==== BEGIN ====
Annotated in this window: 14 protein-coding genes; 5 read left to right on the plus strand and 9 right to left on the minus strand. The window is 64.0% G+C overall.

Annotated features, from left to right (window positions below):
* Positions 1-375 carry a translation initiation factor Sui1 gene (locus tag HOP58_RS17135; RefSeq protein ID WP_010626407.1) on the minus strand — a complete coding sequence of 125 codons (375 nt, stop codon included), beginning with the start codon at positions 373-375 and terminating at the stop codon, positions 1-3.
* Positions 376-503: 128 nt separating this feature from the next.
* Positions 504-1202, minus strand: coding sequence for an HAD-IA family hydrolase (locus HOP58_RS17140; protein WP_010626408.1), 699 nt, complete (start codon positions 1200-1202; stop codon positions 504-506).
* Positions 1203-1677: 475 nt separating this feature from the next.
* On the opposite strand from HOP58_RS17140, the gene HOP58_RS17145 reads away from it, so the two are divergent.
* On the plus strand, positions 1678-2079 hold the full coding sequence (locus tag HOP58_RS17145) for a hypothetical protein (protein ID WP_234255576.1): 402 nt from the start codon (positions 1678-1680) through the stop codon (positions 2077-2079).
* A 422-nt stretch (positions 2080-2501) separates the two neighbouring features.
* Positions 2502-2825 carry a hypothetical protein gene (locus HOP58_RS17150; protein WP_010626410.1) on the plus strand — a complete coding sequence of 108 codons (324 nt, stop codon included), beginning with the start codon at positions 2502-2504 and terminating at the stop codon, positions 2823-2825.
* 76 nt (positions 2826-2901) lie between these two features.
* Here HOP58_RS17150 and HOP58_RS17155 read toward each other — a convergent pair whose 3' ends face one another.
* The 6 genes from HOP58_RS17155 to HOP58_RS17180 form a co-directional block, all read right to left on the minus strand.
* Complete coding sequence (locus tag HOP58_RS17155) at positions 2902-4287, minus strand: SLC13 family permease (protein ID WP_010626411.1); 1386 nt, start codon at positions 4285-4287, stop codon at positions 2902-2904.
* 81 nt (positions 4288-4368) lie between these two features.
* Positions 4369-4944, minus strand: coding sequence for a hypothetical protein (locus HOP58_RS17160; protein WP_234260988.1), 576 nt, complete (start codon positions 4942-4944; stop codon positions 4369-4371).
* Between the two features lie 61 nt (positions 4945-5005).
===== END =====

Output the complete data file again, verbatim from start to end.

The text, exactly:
Annotated in this window: 14 protein-coding genes; 5 read left to right on the plus strand and 9 right to left on the minus strand. The window is 64.0% G+C overall.

Annotated features, from left to right (window positions below):
* Positions 1-375 carry a translation initiation factor Sui1 gene (locus tag HOP58_RS17135; RefSeq protein ID WP_010626407.1) on the minus strand — a complete coding sequence of 125 codons (375 nt, stop codon included), beginning with the start codon at positions 373-375 and terminating at the stop codon, positions 1-3.
* Positions 376-503: 128 nt separating this feature from the next.
* Positions 504-1202, minus strand: coding sequence for an HAD-IA family hydrolase (locus HOP58_RS17140; protein WP_010626408.1), 699 nt, complete (start codon positions 1200-1202; stop codon positions 504-506).
* Positions 1203-1677: 475 nt separating this feature from the next.
* On the opposite strand from HOP58_RS17140, the gene HOP58_RS17145 reads away from it, so the two are divergent.
* On the plus strand, positions 1678-2079 hold the full coding sequence (locus tag HOP58_RS17145) for a hypothetical protein (protein ID WP_234255576.1): 402 nt from the start codon (positions 1678-1680) through the stop codon (positions 2077-2079).
* A 422-nt stretch (positions 2080-2501) separates the two neighbouring features.
* Positions 2502-2825 carry a hypothetical protein gene (locus HOP58_RS17150; protein WP_010626410.1) on the plus strand — a complete coding sequence of 108 codons (324 nt, stop codon included), beginning with the start codon at positions 2502-2504 and terminating at the stop codon, positions 2823-2825.
* 76 nt (positions 2826-2901) lie between these two features.
* Here HOP58_RS17150 and HOP58_RS17155 read toward each other — a convergent pair whose 3' ends face one another.
* The 6 genes from HOP58_RS17155 to HOP58_RS17180 form a co-directional block, all read right to left on the minus strand.
* Complete coding sequence (locus tag HOP58_RS17155) at positions 2902-4287, minus strand: SLC13 family permease (protein ID WP_010626411.1); 1386 nt, start codon at positions 4285-4287, stop codon at positions 2902-2904.
* 81 nt (positions 4288-4368) lie between these two features.
* Positions 4369-4944, minus strand: coding sequence for a hypothetical protein (locus HOP58_RS17160; protein WP_234260988.1), 576 nt, complete (start codon positions 4942-4944; stop codon positions 4369-4371).
* Between the two features lie 61 nt (positions 4945-5005).